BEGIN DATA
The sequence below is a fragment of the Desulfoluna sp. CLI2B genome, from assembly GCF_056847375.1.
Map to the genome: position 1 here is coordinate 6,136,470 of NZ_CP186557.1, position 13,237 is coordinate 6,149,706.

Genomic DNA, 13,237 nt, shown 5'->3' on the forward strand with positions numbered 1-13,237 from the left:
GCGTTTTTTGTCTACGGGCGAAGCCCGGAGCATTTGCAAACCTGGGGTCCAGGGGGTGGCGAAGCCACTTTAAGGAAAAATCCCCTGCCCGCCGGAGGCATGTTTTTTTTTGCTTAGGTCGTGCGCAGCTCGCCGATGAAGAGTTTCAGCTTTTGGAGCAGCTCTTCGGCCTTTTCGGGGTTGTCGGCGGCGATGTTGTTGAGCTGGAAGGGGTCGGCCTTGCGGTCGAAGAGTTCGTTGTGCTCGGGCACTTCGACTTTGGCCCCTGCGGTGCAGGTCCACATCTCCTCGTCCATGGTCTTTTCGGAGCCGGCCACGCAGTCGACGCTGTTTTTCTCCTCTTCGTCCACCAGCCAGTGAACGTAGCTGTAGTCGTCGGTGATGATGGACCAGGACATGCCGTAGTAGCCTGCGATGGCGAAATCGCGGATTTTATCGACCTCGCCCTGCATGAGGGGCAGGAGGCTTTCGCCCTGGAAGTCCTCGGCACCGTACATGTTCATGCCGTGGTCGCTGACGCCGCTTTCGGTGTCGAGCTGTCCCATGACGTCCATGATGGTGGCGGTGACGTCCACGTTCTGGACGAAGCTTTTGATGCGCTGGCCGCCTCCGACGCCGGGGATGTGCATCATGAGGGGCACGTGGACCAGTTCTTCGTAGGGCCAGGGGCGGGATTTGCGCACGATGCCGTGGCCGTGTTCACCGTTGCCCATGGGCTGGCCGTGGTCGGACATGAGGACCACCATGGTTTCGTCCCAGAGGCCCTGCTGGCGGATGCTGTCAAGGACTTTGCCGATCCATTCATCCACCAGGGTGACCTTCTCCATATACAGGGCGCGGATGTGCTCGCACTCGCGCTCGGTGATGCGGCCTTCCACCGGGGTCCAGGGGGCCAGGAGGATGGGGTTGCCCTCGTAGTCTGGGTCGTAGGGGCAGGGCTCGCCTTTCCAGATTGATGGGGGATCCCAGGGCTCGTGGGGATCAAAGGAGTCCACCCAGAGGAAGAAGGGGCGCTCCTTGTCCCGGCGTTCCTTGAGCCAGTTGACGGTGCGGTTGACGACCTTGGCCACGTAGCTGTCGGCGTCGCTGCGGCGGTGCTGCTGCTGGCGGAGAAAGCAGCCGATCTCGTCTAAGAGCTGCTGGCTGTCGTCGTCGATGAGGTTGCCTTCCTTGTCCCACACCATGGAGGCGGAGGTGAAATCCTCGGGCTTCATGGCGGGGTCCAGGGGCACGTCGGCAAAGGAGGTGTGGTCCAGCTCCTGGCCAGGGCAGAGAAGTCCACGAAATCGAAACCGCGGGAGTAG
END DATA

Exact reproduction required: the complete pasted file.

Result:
The sequence below is a fragment of the Desulfoluna sp. CLI2B genome, from assembly GCF_056847375.1.
Map to the genome: position 1 here is coordinate 6,136,470 of NZ_CP186557.1, position 13,237 is coordinate 6,149,706.

Genomic DNA, 13,237 nt, shown 5'->3' on the forward strand with positions numbered 1-13,237 from the left:
GCGTTTTTTGTCTACGGGCGAAGCCCGGAGCATTTGCAAACCTGGGGTCCAGGGGGTGGCGAAGCCACTTTAAGGAAAAATCCCCTGCCCGCCGGAGGCATGTTTTTTTTTGCTTAGGTCGTGCGCAGCTCGCCGATGAAGAGTTTCAGCTTTTGGAGCAGCTCTTCGGCCTTTTCGGGGTTGTCGGCGGCGATGTTGTTGAGCTGGAAGGGGTCGGCCTTGCGGTCGAAGAGTTCGTTGTGCTCGGGCACTTCGACTTTGGCCCCTGCGGTGCAGGTCCACATCTCCTCGTCCATGGTCTTTTCGGAGCCGGCCACGCAGTCGACGCTGTTTTTCTCCTCTTCGTCCACCAGCCAGTGAACGTAGCTGTAGTCGTCGGTGATGATGGACCAGGACATGCCGTAGTAGCCTGCGATGGCGAAATCGCGGATTTTATCGACCTCGCCCTGCATGAGGGGCAGGAGGCTTTCGCCCTGGAAGTCCTCGGCACCGTACATGTTCATGCCGTGGTCGCTGACGCCGCTTTCGGTGTCGAGCTGTCCCATGACGTCCATGATGGTGGCGGTGACGTCCACGTTCTGGACGAAGCTTTTGATGCGCTGGCCGCCTCCGACGCCGGGGATGTGCATCATGAGGGGCACGTGGACCAGTTCTTCGTAGGGCCAGGGGCGGGATTTGCGCACGATGCCGTGGCCGTGTTCACCGTTGCCCATGGGCTGGCCGTGGTCGGACATGAGGACCACCATGGTTTCGTCCCAGAGGCCCTGCTGGCGGATGCTGTCAAGGACTTTGCCGATCCATTCATCCACCAGGGTGACCTTCTCCATATACAGGGCGCGGATGTGCTCGCACTCGCGCTCGGTGATGCGGCCTTCCACCGGGGTCCAGGGGGCCAGGAGGATGGGGTTGCCCTCGTAGTCTGGGTCGTAGGGGCAGGGCTCGCCTTTCCAGATTGATGGGGGATCCCAGGGCTCGTGGGGATCAAAGGAGTCCACCCAGAGGAAGAAGGGGCGCTCCTTGTCCCGGCGTTCCTTGAGCCAGTTGACGGTGCGGTTGACGACCTTGGCCACGTAGCTGTCGGCGTCGCTGCGGCGGTGCTGCTGCTGGCGGAGAAAGCAGCCGATCTCGTCTAAGAGCTGCTGGCTGTCGTCGTCGATGAGGTTGCCTTCCTTGTCCCACACCATGGAGGCGGAGGTGAAATCCTCGGGCTTCATGGCGGGGTCCAGGGGCACGTCGGCAAAGGAGGTGTGGTCCAGCTCCTGGCCAGGGCAGAGAAGTCCACGAAATCGAAACCGCGGGAGTAG